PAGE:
Yiftachel writes that by 2001, Judaization in Jerusalem had entailed the incorporation of surrounding land into the city's boundaries and the construction of 8 settlements in East Jerusalem housing a total of 206,000 Jewish settlers.[21] In an essay he co-authored with Haim Yaacobi, they write that, "Israel would like the Palestinian residents of Jerusalem to see Judaization as 'inevitable', a fact to be accepted passively as part of the modern development of the metropolis."[22]

Plans are underway to construct a new Israeli settlement in the last piece of open land linking Arab East Jerusalem to the West Bank that will house about 45,000 residents on a land area larger than Tel Aviv, the second-largest Israeli city.[23] According to Alghad, a Jordanian newspaper, the Israeli government elected in 2009 is soliciting tenders for the biggest settlement plans in West Bank.[24] These plans have been described by the Palestinian Information Minister Mustafa Barghouti as, "an announcement against peace and against the Palestinian state and it means the Israeli government is not a partner for peace." This settlement is considered to by Palestinians as one method by which to Judaize the city.[25]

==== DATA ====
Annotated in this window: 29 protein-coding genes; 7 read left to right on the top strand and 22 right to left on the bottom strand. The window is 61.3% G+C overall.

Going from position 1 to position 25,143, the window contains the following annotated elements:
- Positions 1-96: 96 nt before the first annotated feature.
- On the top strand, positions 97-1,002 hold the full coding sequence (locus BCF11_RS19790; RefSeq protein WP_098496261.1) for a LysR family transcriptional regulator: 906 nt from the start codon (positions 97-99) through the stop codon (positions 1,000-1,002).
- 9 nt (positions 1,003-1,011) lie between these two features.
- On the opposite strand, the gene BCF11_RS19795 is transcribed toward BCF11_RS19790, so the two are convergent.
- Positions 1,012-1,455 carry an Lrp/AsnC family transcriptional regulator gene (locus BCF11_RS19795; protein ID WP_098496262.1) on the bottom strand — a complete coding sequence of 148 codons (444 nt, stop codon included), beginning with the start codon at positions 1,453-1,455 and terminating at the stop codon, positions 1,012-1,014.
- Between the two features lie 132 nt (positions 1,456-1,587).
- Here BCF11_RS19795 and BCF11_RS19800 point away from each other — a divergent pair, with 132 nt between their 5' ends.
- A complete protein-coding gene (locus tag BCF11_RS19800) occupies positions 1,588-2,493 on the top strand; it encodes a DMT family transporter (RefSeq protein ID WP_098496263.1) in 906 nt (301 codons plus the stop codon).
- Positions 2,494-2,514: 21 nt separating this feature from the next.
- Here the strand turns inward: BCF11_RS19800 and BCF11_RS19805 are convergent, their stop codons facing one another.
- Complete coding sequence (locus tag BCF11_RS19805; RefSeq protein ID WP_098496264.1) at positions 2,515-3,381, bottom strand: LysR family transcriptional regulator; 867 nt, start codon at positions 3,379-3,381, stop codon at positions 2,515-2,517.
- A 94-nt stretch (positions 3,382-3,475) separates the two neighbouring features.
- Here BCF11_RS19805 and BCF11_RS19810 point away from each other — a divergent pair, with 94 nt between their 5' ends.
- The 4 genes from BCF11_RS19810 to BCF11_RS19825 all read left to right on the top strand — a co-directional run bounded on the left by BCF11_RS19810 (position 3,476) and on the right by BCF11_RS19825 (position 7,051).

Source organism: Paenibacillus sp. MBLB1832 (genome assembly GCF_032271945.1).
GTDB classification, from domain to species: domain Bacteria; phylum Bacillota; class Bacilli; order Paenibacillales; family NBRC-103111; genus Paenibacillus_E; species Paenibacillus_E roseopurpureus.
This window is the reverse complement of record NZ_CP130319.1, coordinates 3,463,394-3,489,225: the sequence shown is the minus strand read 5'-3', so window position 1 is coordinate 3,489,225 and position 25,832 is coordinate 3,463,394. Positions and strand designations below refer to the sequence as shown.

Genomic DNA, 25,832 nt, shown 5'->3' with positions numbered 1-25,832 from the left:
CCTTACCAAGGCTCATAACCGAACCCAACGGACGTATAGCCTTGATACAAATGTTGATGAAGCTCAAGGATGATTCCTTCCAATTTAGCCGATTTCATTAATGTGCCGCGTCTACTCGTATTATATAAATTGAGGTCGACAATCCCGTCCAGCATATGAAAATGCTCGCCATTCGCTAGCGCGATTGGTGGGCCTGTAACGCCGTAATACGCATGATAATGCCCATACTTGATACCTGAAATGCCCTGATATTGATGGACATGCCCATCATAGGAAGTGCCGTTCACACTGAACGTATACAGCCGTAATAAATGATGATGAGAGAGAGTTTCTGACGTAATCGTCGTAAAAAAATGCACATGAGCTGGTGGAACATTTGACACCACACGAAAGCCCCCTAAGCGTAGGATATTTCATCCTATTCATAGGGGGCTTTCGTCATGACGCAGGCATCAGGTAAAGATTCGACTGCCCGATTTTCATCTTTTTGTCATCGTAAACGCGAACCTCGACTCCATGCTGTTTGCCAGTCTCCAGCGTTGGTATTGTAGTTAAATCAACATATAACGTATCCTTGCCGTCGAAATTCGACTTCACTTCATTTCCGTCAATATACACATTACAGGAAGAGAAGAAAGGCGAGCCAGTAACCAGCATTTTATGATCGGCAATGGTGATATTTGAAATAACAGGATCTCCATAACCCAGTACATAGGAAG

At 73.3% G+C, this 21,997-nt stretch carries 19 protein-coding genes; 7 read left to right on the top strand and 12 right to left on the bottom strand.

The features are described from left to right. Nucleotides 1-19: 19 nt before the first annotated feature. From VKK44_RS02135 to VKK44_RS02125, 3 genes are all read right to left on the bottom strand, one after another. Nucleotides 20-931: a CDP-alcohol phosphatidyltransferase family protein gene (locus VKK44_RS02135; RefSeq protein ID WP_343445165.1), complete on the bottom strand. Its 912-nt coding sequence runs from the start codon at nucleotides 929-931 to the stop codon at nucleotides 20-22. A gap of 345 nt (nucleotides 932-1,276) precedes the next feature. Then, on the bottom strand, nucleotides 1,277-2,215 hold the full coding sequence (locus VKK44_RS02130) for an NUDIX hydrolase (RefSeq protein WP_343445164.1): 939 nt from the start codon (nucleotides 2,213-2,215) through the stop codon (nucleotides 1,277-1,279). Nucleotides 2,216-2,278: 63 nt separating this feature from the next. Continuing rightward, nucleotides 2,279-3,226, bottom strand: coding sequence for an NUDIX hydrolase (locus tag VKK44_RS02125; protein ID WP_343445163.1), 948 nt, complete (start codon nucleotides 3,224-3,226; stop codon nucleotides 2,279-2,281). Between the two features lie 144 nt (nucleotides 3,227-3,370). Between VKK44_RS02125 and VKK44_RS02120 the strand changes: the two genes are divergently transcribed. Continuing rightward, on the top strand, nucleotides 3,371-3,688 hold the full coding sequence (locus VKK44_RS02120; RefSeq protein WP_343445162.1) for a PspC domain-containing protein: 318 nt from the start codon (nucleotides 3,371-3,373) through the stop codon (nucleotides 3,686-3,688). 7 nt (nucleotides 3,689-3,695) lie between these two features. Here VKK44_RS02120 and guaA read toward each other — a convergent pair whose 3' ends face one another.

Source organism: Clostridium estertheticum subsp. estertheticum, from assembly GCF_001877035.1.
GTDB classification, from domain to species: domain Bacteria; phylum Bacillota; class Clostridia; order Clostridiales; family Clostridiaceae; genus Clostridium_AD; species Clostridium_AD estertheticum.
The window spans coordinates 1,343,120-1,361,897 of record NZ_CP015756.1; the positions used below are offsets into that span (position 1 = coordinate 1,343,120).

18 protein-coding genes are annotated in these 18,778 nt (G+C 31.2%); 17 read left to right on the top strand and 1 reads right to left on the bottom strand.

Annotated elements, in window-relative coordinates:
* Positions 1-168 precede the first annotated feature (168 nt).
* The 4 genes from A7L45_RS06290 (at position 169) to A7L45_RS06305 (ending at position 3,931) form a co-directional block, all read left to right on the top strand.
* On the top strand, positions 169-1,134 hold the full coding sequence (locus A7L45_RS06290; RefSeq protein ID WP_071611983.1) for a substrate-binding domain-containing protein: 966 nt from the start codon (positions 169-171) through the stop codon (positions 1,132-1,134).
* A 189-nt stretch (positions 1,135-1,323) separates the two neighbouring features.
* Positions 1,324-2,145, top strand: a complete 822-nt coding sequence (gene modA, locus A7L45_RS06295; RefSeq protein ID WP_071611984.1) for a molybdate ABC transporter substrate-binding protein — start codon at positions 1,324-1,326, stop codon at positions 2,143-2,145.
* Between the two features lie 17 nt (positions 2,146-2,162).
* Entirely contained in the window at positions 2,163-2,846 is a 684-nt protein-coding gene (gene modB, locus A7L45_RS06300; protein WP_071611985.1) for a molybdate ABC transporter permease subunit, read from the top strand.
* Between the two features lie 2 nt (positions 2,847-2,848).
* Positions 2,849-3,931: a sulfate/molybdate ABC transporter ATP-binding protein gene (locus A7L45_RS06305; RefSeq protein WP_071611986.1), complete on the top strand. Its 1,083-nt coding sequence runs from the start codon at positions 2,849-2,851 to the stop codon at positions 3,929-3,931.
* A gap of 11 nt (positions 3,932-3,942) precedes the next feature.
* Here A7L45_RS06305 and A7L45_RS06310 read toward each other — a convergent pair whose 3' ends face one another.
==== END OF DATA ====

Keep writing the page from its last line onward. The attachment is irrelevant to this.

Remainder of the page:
In 1981, the Supreme Court of Israel ruled that non-Jews could not buy property in the Jewish Quarter in Jerusalem so as to "preserve the homogeneity" of the Jewish Quarter. On the other hand, no law prohibits Jews from buying property or living in East Jerusalem.[26] Israel Shahak, citing the ruling, wrote that: "only Jews have a right to permanent residence in Jerusalem as a natural right. The state of Israel does not recognize the right of an Arab or another non-Jew to live in Jerusalem even if he was born there."[27] The efforts of fundamentalist Jewish groups who enjoyed government backing in attempts to take over Palestinian homes in the Muslim and Christian Quarters of the Old City between 1993 and 2000 are cited by Rubenberg as one example of the Judaization of Jerusalem. Meron Benvenisti writes that these groups succeeding in taking over several buildings, "but only after receiving massive assistance from the government to, among other things, finance an extensive system of armed guards to protect them day and night, and hire armed guards for their children anytime they go out into the streets."[28]